In 2011, the Africa Ministries Office together with Wabash Friends Church in Indiana, partnered in a program of discipleship for the church in Uganda and Mount Elgon in Kenya. The churches in Uganda and on the mountain in Kenya were weak and hence losing relevancy in their communities. Ugandans and the people on the mountain in Kenya, bordering Uganda, are not Luhyas, the dominant group in the Kenyan Quaker church. In 1952 through the efforts of Jefferson Ford, who lived in Lugulu, Quaker missionaries established a mission among the Mt. Elgon community. These Quakers were the first church to reach this hostile community that had never allowed any foreigner among them. Unfortunately, due to great insecurity in the region, where there had been much fighting, the spirit of darkness eventually covered the mountain and the church failed. The Uganda church experience was much the same. Whenever a visitor arrived, the people presented a picture of self-pity, suggesting that they had been abandoned and hence could not see their church grow. This was truly the absence of a church discipleship process.
From the time of Kenyan post-election violence in 2007-2008, the Mt. Elgon community grew worse. On the mountain people killed each other like chickens. The Quaker church on the mountain went silent for fear that it might be attacked. Nobody stood against the killings, and it became what we call survival of the fittest. Where there is no discipleship, confusion and death rule the environment. Leaders of the Quaker church and others went into hiding and forgot that they had a duty to restore moral sanity to the community on the mountain. The Quaker schools on the mountain became targets. Girls attending school were sexually abused and pregnancy was common among the children.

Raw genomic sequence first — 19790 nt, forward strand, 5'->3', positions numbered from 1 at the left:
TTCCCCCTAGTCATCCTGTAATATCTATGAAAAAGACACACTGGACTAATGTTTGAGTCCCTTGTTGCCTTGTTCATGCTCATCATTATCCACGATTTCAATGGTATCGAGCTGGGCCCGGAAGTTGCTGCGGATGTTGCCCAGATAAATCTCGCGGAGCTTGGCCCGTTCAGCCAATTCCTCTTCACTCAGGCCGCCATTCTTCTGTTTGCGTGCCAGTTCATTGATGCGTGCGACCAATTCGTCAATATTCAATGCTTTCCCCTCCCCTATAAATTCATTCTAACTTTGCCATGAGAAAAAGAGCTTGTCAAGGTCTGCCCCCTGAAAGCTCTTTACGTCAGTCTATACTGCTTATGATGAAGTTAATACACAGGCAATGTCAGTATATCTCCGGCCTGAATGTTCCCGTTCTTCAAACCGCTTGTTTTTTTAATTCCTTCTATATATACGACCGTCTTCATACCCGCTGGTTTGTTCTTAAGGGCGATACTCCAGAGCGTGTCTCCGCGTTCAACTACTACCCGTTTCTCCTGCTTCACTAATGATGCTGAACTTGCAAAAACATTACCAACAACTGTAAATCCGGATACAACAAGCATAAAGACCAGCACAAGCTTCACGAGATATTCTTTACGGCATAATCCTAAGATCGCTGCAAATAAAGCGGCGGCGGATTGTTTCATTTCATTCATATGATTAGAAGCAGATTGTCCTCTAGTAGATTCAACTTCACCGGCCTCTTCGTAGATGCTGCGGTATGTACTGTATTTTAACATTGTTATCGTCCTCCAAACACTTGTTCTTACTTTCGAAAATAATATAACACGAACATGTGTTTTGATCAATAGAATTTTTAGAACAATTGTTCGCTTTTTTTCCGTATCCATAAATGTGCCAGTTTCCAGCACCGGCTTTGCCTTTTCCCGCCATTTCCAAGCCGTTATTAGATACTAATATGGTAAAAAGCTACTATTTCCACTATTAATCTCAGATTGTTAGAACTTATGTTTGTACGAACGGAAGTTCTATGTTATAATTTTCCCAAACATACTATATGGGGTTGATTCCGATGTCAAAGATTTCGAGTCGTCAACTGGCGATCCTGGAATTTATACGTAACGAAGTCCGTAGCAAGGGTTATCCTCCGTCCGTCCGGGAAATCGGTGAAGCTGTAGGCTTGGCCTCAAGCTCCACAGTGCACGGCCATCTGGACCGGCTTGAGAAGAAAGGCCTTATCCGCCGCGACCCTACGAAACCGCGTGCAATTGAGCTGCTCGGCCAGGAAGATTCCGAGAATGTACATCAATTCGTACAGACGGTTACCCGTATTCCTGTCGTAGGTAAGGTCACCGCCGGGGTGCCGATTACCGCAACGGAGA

Proverbs 27:17 and 1 Corinthians 10:12 speak loudly to this condition and led us to realize that the Quaker church had missed many opportunities just because it had forsaken discipleship or was ignorant of the process. Discipleship training in a contextualized process was at last applied and as a result, six young men and women from Kaptama Quarterly Meeting on the mountain were selected and sent for three months of discipleship training in Uganda. They were joined by seven others from Uganda.